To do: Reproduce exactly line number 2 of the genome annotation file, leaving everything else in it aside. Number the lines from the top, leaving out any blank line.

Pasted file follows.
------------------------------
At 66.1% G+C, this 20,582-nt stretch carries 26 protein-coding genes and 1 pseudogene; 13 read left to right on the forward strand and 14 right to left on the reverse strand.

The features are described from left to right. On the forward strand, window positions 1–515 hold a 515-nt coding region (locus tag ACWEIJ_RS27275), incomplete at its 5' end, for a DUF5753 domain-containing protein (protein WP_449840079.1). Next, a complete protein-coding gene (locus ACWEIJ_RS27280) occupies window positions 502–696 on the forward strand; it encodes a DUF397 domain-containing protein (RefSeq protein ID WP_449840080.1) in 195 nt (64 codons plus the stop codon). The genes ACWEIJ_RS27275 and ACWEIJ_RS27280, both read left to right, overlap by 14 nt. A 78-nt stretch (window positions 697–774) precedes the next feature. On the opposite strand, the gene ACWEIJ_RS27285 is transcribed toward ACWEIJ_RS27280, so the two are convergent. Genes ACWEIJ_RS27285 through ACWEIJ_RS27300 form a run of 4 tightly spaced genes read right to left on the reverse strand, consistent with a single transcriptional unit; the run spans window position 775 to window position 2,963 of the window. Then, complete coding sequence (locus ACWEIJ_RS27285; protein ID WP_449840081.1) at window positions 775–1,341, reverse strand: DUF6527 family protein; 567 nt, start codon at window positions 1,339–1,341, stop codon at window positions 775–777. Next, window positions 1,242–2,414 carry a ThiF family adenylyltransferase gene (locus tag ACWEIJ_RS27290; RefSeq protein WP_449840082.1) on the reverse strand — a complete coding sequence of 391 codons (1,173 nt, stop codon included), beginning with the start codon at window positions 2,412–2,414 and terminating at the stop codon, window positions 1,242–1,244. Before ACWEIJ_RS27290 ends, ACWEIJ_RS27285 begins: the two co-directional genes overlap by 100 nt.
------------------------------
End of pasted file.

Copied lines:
The features are described from left to right. On the forward strand, window positions 1–515 hold a 515-nt coding region (locus tag ACWEIJ_RS27275), incomplete at its 5' end, for a DUF5753 domain-containing protein (protein WP_449840079.1). Next, a complete protein-coding gene (locus ACWEIJ_RS27280) occupies window positions 502–696 on the forward strand; it encodes a DUF397 domain-containing protein (RefSeq protein ID WP_449840080.1) in 195 nt (64 codons plus the stop codon). The genes ACWEIJ_RS27275 and ACWEIJ_RS27280, both read left to right, overlap by 14 nt. A 78-nt stretch (window positions 697–774) precedes the next feature. On the opposite strand, the gene ACWEIJ_RS27285 is transcribed toward ACWEIJ_RS27280, so the two are convergent. Genes ACWEIJ_RS27285 through ACWEIJ_RS27300 form a run of 4 tightly spaced genes read right to left on the reverse strand, consistent with a single transcriptional unit; the run spans window position 775 to window position 2,963 of the window. Then, complete coding sequence (locus ACWEIJ_RS27285; protein ID WP_449840081.1) at window positions 775–1,341, reverse strand: DUF6527 family protein; 567 nt, start codon at window positions 1,339–1,341, stop codon at window positions 775–777. Next, window positions 1,242–2,414 carry a ThiF family adenylyltransferase gene (locus tag ACWEIJ_RS27290; RefSeq protein WP_449840082.1) on the reverse strand — a complete coding sequence of 391 codons (1,173 nt, stop codon included), beginning with the start codon at window positions 2,412–2,414 and terminating at the stop codon, window positions 1,242–1,244. Before ACWEIJ_RS27290 ends, ACWEIJ_RS27285 begins: the two co-directional genes overlap by 100 nt.